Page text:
The most beautiful building in Nouakchott was outside my bedroom window. The Central Mosque, one of two major mosques in the city, was not made out of the nearly ubiquitous concrete, but a warm red brick. From three octagonal sections which made up the main praying area, two thin tall spinnerets rose to small bulging parts, topped by crescent moons. Every morning as the sun burst through my open window, the tower was silhouetted against the horizon. If the architecture was not enough to stir me, the sound of the prayer caller at 5 a.m. was more than enough. “Allah Akbah” pierced the air. It was not the words or the time of the call that was the problem though, it was the sound system. Modern day Muslims seem unable to cope with the loud voice alone, probably since the call to prayer must extend out to the city limits and not to the local village as in days of yore. But the microphones did not work well at all – first I could hear the fumbling as he switched the microphone on. Then he decided to clear his throat, the phlegm sounds resounding across the city. He would knock his hand against the stand, the echoing bangs causing feedback in the speakers. And then, and only then would he get round to the call to prayer. I would lie on my bed, staring up at the blank white walls and ceiling and go through this day after day after day after day.
The apartments were enough for us – it was only for a couple of weeks and we were saving the project and ourselves a lot of money by just having this place. Set along a dual carriageway a few blocks from the heart of the city, there were a number of shops on the bottom floor; not food or hardware stores but an Internet Café, a laundry and a couple of offices. In the centre a few steps led up to the caretakers office. He was a kindly man, spoke not a word of English but just a few Ouguiyas would make him understand anything you wanted. Two staircases led up on either side, past some cracks in the wall that were down to either earthquakes or dodgy foundations. A series of apartments led off a central corridor, guarded by heacvy wooden doors. I took a back apartment, Judith had a front one. In mine, there was a bathroom as soon as you entered, then a kitchen on the opposite side. Beyond this a large lounge area and a small terrace which I hardly used as it was usually too hot there with all the reflecting concrete. Another corridor led to my left to a larger bathroom which was the one I mainly used, a small enclosed bedroom which I ignored as it was far too hot, and then finally the bedroom I used, right at the back of the house. Considering we would not even get a hotel room for this kind of price, this was a good deal. Despite it being generally clean there were a few faults. The plaster was flaking everywhere and there were several cracks. The plumbing in the bathrooms led from one thing to another – the water came into the shower head, the toilet and basin, and the sewers led away, but only a few places were they actually tied down to anything else in the room. The toilet was a big surprise to me the first time I sat on it. The bowl was balanced on the sewer pipe and not fixed to the floor, so it perched at a ten degree angle in the air, the front being a good three inches off the ground. When I sat, the whole unit sploshed to the ground and I got an impromptu irrigation.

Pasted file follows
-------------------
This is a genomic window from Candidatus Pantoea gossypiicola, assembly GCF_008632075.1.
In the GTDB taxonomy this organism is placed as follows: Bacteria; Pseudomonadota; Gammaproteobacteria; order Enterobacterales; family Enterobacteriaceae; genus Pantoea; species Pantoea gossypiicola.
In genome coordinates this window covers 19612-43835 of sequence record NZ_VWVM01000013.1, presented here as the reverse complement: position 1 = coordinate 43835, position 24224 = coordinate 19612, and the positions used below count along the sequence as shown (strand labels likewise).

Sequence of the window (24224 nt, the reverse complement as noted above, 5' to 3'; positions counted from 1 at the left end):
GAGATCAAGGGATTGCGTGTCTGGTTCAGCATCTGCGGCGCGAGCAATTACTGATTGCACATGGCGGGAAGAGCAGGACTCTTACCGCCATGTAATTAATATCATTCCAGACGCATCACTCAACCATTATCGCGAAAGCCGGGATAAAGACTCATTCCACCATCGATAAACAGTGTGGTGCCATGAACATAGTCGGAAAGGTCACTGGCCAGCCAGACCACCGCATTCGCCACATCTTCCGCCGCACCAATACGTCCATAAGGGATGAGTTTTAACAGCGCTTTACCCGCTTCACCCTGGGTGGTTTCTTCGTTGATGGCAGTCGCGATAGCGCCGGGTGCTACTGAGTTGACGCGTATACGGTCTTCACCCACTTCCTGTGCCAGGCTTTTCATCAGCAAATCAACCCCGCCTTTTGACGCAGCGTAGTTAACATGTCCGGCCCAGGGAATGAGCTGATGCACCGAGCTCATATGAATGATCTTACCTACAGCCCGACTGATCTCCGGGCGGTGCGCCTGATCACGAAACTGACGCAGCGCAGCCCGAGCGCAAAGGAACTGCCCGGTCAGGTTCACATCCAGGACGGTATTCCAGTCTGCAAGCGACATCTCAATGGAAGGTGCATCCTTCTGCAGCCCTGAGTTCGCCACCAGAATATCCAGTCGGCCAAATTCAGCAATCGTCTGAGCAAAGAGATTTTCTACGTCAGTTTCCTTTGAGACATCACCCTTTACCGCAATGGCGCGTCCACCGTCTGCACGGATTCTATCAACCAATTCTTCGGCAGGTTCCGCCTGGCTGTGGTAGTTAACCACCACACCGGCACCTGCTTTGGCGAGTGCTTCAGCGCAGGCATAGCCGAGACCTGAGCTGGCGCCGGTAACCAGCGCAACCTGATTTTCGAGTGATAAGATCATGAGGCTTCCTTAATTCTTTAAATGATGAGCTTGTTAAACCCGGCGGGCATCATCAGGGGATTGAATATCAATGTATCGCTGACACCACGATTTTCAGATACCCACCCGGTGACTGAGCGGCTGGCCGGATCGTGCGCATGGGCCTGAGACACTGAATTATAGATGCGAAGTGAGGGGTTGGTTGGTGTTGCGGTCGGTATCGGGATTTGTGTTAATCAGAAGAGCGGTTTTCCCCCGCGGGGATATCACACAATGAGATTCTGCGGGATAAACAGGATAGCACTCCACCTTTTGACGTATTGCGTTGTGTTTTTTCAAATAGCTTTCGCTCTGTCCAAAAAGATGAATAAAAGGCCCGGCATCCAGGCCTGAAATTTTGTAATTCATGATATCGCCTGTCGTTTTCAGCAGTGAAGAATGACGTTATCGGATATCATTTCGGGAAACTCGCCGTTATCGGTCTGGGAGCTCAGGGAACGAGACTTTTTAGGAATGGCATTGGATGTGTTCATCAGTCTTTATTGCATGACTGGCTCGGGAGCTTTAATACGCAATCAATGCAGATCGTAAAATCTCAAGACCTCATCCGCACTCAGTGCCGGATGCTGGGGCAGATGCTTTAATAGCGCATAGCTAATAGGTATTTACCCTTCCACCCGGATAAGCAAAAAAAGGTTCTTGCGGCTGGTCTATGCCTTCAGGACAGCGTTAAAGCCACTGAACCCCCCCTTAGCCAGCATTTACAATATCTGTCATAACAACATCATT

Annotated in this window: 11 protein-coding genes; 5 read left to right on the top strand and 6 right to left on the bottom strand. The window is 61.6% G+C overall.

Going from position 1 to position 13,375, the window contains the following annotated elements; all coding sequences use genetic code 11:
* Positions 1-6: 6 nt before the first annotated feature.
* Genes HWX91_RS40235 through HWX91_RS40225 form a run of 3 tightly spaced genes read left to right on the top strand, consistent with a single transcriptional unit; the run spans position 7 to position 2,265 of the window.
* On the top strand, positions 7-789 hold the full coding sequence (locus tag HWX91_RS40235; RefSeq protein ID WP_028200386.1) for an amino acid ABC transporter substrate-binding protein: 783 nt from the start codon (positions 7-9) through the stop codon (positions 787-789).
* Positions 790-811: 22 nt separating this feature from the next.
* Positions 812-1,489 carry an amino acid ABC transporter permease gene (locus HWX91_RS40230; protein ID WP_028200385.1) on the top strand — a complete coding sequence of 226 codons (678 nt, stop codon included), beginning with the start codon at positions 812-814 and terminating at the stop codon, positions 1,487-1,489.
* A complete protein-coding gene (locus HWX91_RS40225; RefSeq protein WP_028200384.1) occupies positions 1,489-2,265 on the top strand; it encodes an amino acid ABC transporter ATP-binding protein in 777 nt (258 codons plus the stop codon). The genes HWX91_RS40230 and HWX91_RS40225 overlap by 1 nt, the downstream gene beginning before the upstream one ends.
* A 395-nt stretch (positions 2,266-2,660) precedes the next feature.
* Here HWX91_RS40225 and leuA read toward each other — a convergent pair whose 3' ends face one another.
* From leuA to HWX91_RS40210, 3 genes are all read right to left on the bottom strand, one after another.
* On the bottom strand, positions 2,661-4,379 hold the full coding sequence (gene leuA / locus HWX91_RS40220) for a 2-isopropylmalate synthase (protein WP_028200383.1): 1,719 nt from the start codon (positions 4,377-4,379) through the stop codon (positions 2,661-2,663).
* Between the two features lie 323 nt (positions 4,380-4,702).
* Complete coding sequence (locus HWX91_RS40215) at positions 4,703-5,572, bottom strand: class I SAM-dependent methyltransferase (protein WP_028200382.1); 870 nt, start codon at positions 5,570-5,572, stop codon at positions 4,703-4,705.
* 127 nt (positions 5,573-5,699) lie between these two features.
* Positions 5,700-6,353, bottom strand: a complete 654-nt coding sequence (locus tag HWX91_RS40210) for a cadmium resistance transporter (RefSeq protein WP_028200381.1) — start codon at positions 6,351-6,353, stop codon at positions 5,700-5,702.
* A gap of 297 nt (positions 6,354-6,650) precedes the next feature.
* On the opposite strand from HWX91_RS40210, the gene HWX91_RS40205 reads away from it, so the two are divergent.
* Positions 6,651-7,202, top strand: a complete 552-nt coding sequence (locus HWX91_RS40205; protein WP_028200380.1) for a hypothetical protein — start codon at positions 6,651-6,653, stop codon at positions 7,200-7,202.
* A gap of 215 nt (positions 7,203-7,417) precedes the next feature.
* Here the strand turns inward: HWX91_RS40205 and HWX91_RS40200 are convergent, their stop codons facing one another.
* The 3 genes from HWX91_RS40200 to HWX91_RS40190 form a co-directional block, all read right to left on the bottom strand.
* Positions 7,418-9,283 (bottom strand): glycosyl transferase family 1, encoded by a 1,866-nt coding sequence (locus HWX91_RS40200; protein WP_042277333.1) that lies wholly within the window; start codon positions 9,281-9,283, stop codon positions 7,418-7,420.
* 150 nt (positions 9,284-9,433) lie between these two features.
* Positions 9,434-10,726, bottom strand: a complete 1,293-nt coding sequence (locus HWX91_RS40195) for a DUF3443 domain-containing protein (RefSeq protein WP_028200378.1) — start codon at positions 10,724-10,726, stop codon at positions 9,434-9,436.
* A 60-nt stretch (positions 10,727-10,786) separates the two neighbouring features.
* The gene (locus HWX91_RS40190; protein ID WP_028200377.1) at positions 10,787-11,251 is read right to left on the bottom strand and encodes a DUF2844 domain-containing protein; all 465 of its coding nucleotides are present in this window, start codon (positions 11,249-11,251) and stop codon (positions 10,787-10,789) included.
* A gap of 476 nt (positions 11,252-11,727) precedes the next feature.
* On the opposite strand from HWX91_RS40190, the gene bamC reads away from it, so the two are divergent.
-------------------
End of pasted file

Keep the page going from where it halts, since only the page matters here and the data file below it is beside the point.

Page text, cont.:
I worked out that I had to switch the boiler on and off to make hot water arrive, the big red switch underneath illuminated when turned on and hissing and steaming would come from the big metal tank perched on the wall. But did any of that action get to the showerhead. No, the usual cool dribble of water came down across my head and petered out somewhere on my chest.
Then there were the cockroaches. Now many other places I have seen cockroaches but I have never seen so much reproduction in one place – they seemed to go through about four generations in two weeks. Jude and I had little metal primus stoves over which we would boil our water for coffee in the morning. We tended to eat just a few biscuits with the mixture of Nido, Nescafe and water, that was our breakfasts. While waiting those few minutes for the water to boil, I would take some of our bottled water from the fridge and mix up a small glass full of powdered milk. A swarm of baby cockroaches would be disturbed by the activity and come crawling out of the gaps in the tiling. I would have to squish a few with the flat end of a butter knife, or splash some boiling water over the surfaces to keep their numbers down. The adults would emerge from beneath the bin and a I would have to deftly stamp on them with my sandal. Although mine was the better apartment, Jude has the kitchen stuff, so while supping the coffee, I would go through to her balcony and watch the city wake up. Although it was a dual carriageway, the sand had distributed itself over the inside lane. A few scrubby thorn trees and lampposts were all that adorned the central reservation, unless someone had dumped their rubbish in the street and a bunch of itinerant goats were picking away at it.